The guineas never meander along this barren gravel drive, as there is a nice lawn along either side of it, rife with insects and other treats, which the guineas much prefer.  So even if you were to imagine a guinea hen ambling along and having a sudden, overwhelming urge to drop an egg, it would have most likely been on the grass, not on the gravel.

It seems logical (to me, at least) that we can rule out critters such as possum, raccoon, fox, coyotes and the like, for the same reason that I am ruling out my dogs.  All of these scavengers would most likely have eaten the spilled contents of the egg when it broke.  An even more likely scenario would have them down the egg, shell and all, immediately upon finding the “incredible edible” egg.  That is what I have seen our Pyre Gracie do on occasion.

An interesting observation is that the shell is entirely intact, with the exception of the small hole that you can see in the photograph.  It almost looks as if the hole had been pecked at in order to open it.  If so, then this would suggest a bird of some type.  Perhaps some bird found the egg, picked it up in his talons and flew off with it, ultimately ending up in this spot where I found it.  I suppose it is possible, as I once had half of a pork tenderloin stolen off of my BBQ grill on board the boat I once lived on, by a clumsy seagull who ended up dropping it into the water (I wonder, do crabs like pork?).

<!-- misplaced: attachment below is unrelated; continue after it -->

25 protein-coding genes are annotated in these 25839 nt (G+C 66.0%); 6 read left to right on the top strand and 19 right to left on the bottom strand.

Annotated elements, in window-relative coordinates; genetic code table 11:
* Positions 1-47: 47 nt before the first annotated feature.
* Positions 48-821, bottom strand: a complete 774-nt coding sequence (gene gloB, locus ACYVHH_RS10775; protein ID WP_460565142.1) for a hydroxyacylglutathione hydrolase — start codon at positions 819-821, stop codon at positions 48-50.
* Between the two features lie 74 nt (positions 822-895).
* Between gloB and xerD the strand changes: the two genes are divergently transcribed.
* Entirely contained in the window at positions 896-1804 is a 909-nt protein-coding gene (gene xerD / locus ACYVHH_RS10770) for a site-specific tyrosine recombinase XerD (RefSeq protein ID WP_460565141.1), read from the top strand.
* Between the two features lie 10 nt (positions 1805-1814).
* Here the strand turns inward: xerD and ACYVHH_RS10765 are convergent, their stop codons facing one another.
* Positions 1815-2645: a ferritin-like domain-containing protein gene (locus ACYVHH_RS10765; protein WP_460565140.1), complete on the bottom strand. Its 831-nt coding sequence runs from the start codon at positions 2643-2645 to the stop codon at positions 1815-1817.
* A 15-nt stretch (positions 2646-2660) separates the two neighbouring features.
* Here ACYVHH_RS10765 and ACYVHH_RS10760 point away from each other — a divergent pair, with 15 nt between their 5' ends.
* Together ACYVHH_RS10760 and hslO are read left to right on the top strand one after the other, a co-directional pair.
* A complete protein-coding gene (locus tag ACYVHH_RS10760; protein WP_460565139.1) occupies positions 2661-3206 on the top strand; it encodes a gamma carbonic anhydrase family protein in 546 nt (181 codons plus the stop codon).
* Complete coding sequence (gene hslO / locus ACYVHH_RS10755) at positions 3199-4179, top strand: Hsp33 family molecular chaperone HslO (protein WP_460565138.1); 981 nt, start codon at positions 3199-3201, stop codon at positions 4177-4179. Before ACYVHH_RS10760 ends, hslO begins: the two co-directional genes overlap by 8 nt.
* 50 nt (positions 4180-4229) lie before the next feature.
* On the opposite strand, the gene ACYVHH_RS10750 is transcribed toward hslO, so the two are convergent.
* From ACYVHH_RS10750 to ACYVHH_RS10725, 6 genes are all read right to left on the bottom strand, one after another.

However this egg managed to end up broken and spilled on the gravel roadway, it sure seems to be a waste.  We could have eaten this guinea egg, or offered it to our dogs with their evening meal.  I suspect that our cats would have even enjoyed it, although I haven’t ever seen them eating eggs.  Speaking of cats, I have some that need to be fed, so I’m off…..